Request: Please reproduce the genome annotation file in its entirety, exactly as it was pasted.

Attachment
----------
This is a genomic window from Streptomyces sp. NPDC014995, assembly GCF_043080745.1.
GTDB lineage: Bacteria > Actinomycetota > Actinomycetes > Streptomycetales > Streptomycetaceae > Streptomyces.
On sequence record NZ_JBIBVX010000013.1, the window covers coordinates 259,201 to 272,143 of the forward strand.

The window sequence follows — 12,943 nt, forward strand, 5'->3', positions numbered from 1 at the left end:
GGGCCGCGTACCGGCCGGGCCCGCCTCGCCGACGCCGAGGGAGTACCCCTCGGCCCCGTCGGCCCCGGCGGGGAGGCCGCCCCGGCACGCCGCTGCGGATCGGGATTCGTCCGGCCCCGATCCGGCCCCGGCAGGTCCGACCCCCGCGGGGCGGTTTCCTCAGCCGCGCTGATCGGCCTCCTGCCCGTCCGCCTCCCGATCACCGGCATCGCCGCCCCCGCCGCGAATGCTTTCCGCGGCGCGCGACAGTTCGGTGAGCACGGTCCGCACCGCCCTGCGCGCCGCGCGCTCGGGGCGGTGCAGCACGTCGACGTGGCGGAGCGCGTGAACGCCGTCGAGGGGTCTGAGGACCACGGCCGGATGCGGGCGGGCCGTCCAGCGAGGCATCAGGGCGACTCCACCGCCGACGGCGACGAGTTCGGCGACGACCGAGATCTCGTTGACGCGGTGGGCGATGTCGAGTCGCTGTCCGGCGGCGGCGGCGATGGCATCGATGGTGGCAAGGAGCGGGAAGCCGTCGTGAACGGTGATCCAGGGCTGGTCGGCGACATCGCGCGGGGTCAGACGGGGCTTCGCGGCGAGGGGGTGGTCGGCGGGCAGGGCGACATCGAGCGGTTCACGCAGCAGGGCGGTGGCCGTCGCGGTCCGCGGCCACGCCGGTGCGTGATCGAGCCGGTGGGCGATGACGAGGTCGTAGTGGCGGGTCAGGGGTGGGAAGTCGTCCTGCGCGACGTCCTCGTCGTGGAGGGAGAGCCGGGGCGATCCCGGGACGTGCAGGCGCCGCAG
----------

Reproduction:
This is a genomic window from Streptomyces sp. NPDC014995, assembly GCF_043080745.1.
GTDB lineage: Bacteria > Actinomycetota > Actinomycetes > Streptomycetales > Streptomycetaceae > Streptomyces.
On sequence record NZ_JBIBVX010000013.1, the window covers coordinates 259,201 to 272,143 of the forward strand.

The window sequence follows — 12,943 nt, forward strand, 5'->3', positions numbered from 1 at the left end:
GGGCCGCGTACCGGCCGGGCCCGCCTCGCCGACGCCGAGGGAGTACCCCTCGGCCCCGTCGGCCCCGGCGGGGAGGCCGCCCCGGCACGCCGCTGCGGATCGGGATTCGTCCGGCCCCGATCCGGCCCCGGCAGGTCCGACCCCCGCGGGGCGGTTTCCTCAGCCGCGCTGATCGGCCTCCTGCCCGTCCGCCTCCCGATCACCGGCATCGCCGCCCCCGCCGCGAATGCTTTCCGCGGCGCGCGACAGTTCGGTGAGCACGGTCCGCACCGCCCTGCGCGCCGCGCGCTCGGGGCGGTGCAGCACGTCGACGTGGCGGAGCGCGTGAACGCCGTCGAGGGGTCTGAGGACCACGGCCGGATGCGGGCGGGCCGTCCAGCGAGGCATCAGGGCGACTCCACCGCCGACGGCGACGAGTTCGGCGACGACCGAGATCTCGTTGACGCGGTGGGCGATGTCGAGTCGCTGTCCGGCGGCGGCGGCGATGGCATCGATGGTGGCAAGGAGCGGGAAGCCGTCGTGAACGGTGATCCAGGGCTGGTCGGCGACATCGCGCGGGGTCAGACGGGGCTTCGCGGCGAGGGGGTGGTCGGCGGGCAGGGCGACATCGAGCGGTTCACGCAGCAGGGCGGTGGCCGTCGCGGTCCGCGGCCACGCCGGTGCGTGATCGAGCCGGTGGGCGATGACGAGGTCGTAGTGGCGGGTCAGGGGTGGGAAGTCGTCCTGCGCGACGTCCTCGTCGTGGAGGGAGAGCCGGGGCGATCCCGGGACGTGCAGGCGCCGCAG